Based on the tone of the new book “Davos Man,” by New York Times global economics correspondent Peter S. Goodman, one might think he’s opposed to Stakeholder Capitalism. In fact, in this recent interview, his views largely mirror those who believe in a system that optimizes returns for investors by transparently creating value for customers, employees, supply chain partners, communities, and the environment. What he vigorously opposes is using the cover of the “Davos” World Economic Conference or the Business Roundtable pledge to address the needs of all stakeholders while acting to maintain policies that continue to undermine free markets and inequality throughout the world.
- Are Signatories Really Practicing What They Preach?
- Edelman Trust Barometer Shows the Tactics Are Working
- Good Intentions Are Not Sufficient
- Labor Unions Can Play a Positive Role When There Is Trust
“Davos Man—How the Billionaires Devoured the World”, recently published by Harper Collins, reads to some like a scathing rebuke of Stakeholder Capitalism. In a recent ESM interview with its author Peter S. Goodman, Global Economic Correspondent for the New York Times, Goodman insists he is a firm supporter of promoting free markets and innovation, letting companies fail, enabling worker voice and protecting their rights, enforcing anti-trust laws. and enacting a progressive tax system that provides government the resources necessary to fund a safety net that protects citizens from disruptive change.
When he first conceived of the book before the pandemic, he explains, his focus was on economic inequality and the rise of right-wing populism. After the arrival of the pandemic, when he saw major companies using the World Economic Forum and Business Roundtable pledges to cover up for what he feels to be the very practices that cause such inequality, "I expanded the focus to address the pandemic and the performance of billionaires pledging fealty to Stakeholder Capitalism."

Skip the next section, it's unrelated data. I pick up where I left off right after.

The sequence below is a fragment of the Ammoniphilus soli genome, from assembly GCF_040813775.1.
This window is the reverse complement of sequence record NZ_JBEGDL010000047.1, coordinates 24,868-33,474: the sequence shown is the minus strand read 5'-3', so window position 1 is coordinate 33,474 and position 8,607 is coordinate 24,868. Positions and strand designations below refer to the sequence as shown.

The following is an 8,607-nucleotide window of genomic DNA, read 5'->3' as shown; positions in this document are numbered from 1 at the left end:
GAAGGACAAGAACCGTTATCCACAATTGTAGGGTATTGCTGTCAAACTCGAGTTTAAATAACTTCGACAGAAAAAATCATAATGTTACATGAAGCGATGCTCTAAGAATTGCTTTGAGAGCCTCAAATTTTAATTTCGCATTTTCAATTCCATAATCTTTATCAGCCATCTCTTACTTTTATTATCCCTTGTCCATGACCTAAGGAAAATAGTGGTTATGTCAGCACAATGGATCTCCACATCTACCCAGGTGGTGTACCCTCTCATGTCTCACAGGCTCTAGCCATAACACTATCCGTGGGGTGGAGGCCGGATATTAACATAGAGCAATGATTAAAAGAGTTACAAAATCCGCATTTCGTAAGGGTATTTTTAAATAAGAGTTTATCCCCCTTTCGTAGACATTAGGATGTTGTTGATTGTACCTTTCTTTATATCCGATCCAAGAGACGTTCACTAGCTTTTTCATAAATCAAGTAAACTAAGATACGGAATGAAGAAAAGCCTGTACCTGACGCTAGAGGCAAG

What he fervently disagrees with are capitalists making noble-sounding pledges such as the Business Roundtable’s charter for corporations to address the needs of all stakeholders or the World Economic Forum’s Stakeholder Capitalism principles to position themselves as saviors of the world to cover up practices and policies that promote lower taxes for corporations, minimize regulation, enable dangerous concentrations of market power, and actions that undermine the trust needed for labor to support innovation.
For instance, he notes, Amazon founder Jeff Bezos, a signatory of the Business Roundtable pledge, despite of or because of the pandemic, supported highly demanding often unsafe working conditions, including inadequate access to masks, even allowing the termination of an employee who attempted to organize workers to address these concerns. To add insult to injury, shortly after the first space shot of his Blue Origin venture, he thanked his employees for funding the venture.
Goodman notes that Larry Fink, whose BlackRock organization recently has announced the creation of a new Center for Stakeholder Capital, put the squeeze on the Argentine government to repay loans during a financial crisis, potentially causing tremendous hardships to the citizens in an underdeveloped nation. Another example is Pfizer, he notes. The company, he claims, benefited from enormous government subsidies to create the vaccine and then proceeded to sell the vaccine to the highest bidders around the world, setting up the potential for fostering new variants in poor countries with high numbers of unvaccinated citizens.